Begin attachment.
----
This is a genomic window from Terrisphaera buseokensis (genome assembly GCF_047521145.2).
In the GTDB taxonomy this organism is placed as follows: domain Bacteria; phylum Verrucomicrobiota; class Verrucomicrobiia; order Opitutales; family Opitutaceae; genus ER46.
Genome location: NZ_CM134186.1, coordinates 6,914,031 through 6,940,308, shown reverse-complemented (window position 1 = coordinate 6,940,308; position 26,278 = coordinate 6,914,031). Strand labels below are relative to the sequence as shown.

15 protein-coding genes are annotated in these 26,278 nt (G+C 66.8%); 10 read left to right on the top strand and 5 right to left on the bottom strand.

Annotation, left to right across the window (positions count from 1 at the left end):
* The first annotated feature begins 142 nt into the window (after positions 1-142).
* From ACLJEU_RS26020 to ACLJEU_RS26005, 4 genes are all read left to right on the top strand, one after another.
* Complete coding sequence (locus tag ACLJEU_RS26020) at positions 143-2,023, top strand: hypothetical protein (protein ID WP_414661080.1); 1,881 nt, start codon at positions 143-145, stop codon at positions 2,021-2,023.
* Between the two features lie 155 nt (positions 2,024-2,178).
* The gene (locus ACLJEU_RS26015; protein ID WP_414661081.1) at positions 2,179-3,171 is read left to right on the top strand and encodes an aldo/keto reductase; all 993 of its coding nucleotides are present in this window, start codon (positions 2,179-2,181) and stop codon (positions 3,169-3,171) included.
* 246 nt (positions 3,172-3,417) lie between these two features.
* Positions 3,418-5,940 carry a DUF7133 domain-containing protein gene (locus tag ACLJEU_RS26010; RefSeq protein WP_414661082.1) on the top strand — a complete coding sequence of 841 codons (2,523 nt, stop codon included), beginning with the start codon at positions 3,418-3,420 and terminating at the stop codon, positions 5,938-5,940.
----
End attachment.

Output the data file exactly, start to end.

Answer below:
This is a genomic window from Terrisphaera buseokensis (genome assembly GCF_047521145.2).
In the GTDB taxonomy this organism is placed as follows: domain Bacteria; phylum Verrucomicrobiota; class Verrucomicrobiia; order Opitutales; family Opitutaceae; genus ER46.
Genome location: NZ_CM134186.1, coordinates 6,914,031 through 6,940,308, shown reverse-complemented (window position 1 = coordinate 6,940,308; position 26,278 = coordinate 6,914,031). Strand labels below are relative to the sequence as shown.

15 protein-coding genes are annotated in these 26,278 nt (G+C 66.8%); 10 read left to right on the top strand and 5 right to left on the bottom strand.

Annotation, left to right across the window (positions count from 1 at the left end):
* The first annotated feature begins 142 nt into the window (after positions 1-142).
* From ACLJEU_RS26020 to ACLJEU_RS26005, 4 genes are all read left to right on the top strand, one after another.
* Complete coding sequence (locus tag ACLJEU_RS26020) at positions 143-2,023, top strand: hypothetical protein (protein ID WP_414661080.1); 1,881 nt, start codon at positions 143-145, stop codon at positions 2,021-2,023.
* Between the two features lie 155 nt (positions 2,024-2,178).
* The gene (locus ACLJEU_RS26015; protein ID WP_414661081.1) at positions 2,179-3,171 is read left to right on the top strand and encodes an aldo/keto reductase; all 993 of its coding nucleotides are present in this window, start codon (positions 2,179-2,181) and stop codon (positions 3,169-3,171) included.
* 246 nt (positions 3,172-3,417) lie between these two features.
* Positions 3,418-5,940 carry a DUF7133 domain-containing protein gene (locus tag ACLJEU_RS26010; RefSeq protein WP_414661082.1) on the top strand — a complete coding sequence of 841 codons (2,523 nt, stop codon included), beginning with the start codon at positions 3,418-3,420 and terminating at the stop codon, positions 5,938-5,940.